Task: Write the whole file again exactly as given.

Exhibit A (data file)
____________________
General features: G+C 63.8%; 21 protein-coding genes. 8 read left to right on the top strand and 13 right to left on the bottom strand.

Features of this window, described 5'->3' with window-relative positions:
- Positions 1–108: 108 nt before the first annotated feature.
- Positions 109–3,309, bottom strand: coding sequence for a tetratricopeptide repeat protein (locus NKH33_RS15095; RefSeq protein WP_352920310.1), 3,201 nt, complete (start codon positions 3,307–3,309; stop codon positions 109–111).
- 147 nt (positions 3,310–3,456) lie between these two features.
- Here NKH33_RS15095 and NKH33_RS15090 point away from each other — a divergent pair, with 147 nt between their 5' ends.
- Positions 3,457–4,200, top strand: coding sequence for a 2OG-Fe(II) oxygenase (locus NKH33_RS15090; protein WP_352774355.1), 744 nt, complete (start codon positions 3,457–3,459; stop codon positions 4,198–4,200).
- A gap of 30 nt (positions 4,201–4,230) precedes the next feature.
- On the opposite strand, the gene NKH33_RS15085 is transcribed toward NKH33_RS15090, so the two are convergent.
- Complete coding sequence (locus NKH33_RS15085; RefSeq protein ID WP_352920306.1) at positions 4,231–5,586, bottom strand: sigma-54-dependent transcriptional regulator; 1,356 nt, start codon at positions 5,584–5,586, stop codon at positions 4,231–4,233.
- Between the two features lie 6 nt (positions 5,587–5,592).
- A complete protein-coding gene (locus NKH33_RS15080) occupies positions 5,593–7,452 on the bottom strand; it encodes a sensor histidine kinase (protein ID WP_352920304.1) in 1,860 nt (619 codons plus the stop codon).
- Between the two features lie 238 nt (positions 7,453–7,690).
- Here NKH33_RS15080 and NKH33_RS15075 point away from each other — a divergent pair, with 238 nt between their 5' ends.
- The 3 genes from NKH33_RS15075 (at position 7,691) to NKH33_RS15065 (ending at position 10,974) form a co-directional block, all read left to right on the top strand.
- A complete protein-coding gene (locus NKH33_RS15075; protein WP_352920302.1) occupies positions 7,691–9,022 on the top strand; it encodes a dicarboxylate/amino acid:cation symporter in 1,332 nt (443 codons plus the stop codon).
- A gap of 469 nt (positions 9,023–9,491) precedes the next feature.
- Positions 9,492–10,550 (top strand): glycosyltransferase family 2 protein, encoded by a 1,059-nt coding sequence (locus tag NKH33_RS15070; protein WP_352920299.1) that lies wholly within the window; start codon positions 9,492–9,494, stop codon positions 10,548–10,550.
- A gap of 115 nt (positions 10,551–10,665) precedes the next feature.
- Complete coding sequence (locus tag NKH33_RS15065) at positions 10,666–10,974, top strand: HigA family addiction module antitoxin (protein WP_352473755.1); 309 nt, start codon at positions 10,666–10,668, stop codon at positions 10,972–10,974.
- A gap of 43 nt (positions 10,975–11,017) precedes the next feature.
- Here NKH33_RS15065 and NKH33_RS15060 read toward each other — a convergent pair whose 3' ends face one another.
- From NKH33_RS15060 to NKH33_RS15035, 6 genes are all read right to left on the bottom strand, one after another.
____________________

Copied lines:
General features: G+C 63.8%; 21 protein-coding genes. 8 read left to right on the top strand and 13 right to left on the bottom strand.

Features of this window, described 5'->3' with window-relative positions:
- Positions 1–108: 108 nt before the first annotated feature.
- Positions 109–3,309, bottom strand: coding sequence for a tetratricopeptide repeat protein (locus NKH33_RS15095; RefSeq protein WP_352920310.1), 3,201 nt, complete (start codon positions 3,307–3,309; stop codon positions 109–111).
- 147 nt (positions 3,310–3,456) lie between these two features.
- Here NKH33_RS15095 and NKH33_RS15090 point away from each other — a divergent pair, with 147 nt between their 5' ends.
- Positions 3,457–4,200, top strand: coding sequence for a 2OG-Fe(II) oxygenase (locus NKH33_RS15090; protein WP_352774355.1), 744 nt, complete (start codon positions 3,457–3,459; stop codon positions 4,198–4,200).
- A gap of 30 nt (positions 4,201–4,230) precedes the next feature.
- On the opposite strand, the gene NKH33_RS15085 is transcribed toward NKH33_RS15090, so the two are convergent.
- Complete coding sequence (locus NKH33_RS15085; RefSeq protein ID WP_352920306.1) at positions 4,231–5,586, bottom strand: sigma-54-dependent transcriptional regulator; 1,356 nt, start codon at positions 5,584–5,586, stop codon at positions 4,231–4,233.
- Between the two features lie 6 nt (positions 5,587–5,592).
- A complete protein-coding gene (locus NKH33_RS15080) occupies positions 5,593–7,452 on the bottom strand; it encodes a sensor histidine kinase (protein ID WP_352920304.1) in 1,860 nt (619 codons plus the stop codon).
- Between the two features lie 238 nt (positions 7,453–7,690).
- Here NKH33_RS15080 and NKH33_RS15075 point away from each other — a divergent pair, with 238 nt between their 5' ends.
- The 3 genes from NKH33_RS15075 (at position 7,691) to NKH33_RS15065 (ending at position 10,974) form a co-directional block, all read left to right on the top strand.
- A complete protein-coding gene (locus NKH33_RS15075; protein WP_352920302.1) occupies positions 7,691–9,022 on the top strand; it encodes a dicarboxylate/amino acid:cation symporter in 1,332 nt (443 codons plus the stop codon).
- A gap of 469 nt (positions 9,023–9,491) precedes the next feature.
- Positions 9,492–10,550 (top strand): glycosyltransferase family 2 protein, encoded by a 1,059-nt coding sequence (locus tag NKH33_RS15070; protein WP_352920299.1) that lies wholly within the window; start codon positions 9,492–9,494, stop codon positions 10,548–10,550.
- A gap of 115 nt (positions 10,551–10,665) precedes the next feature.
- Complete coding sequence (locus tag NKH33_RS15065) at positions 10,666–10,974, top strand: HigA family addiction module antitoxin (protein WP_352473755.1); 309 nt, start codon at positions 10,666–10,668, stop codon at positions 10,972–10,974.
- A gap of 43 nt (positions 10,975–11,017) precedes the next feature.
- Here NKH33_RS15065 and NKH33_RS15060 read toward each other — a convergent pair whose 3' ends face one another.
- From NKH33_RS15060 to NKH33_RS15035, 6 genes are all read right to left on the bottom strand, one after another.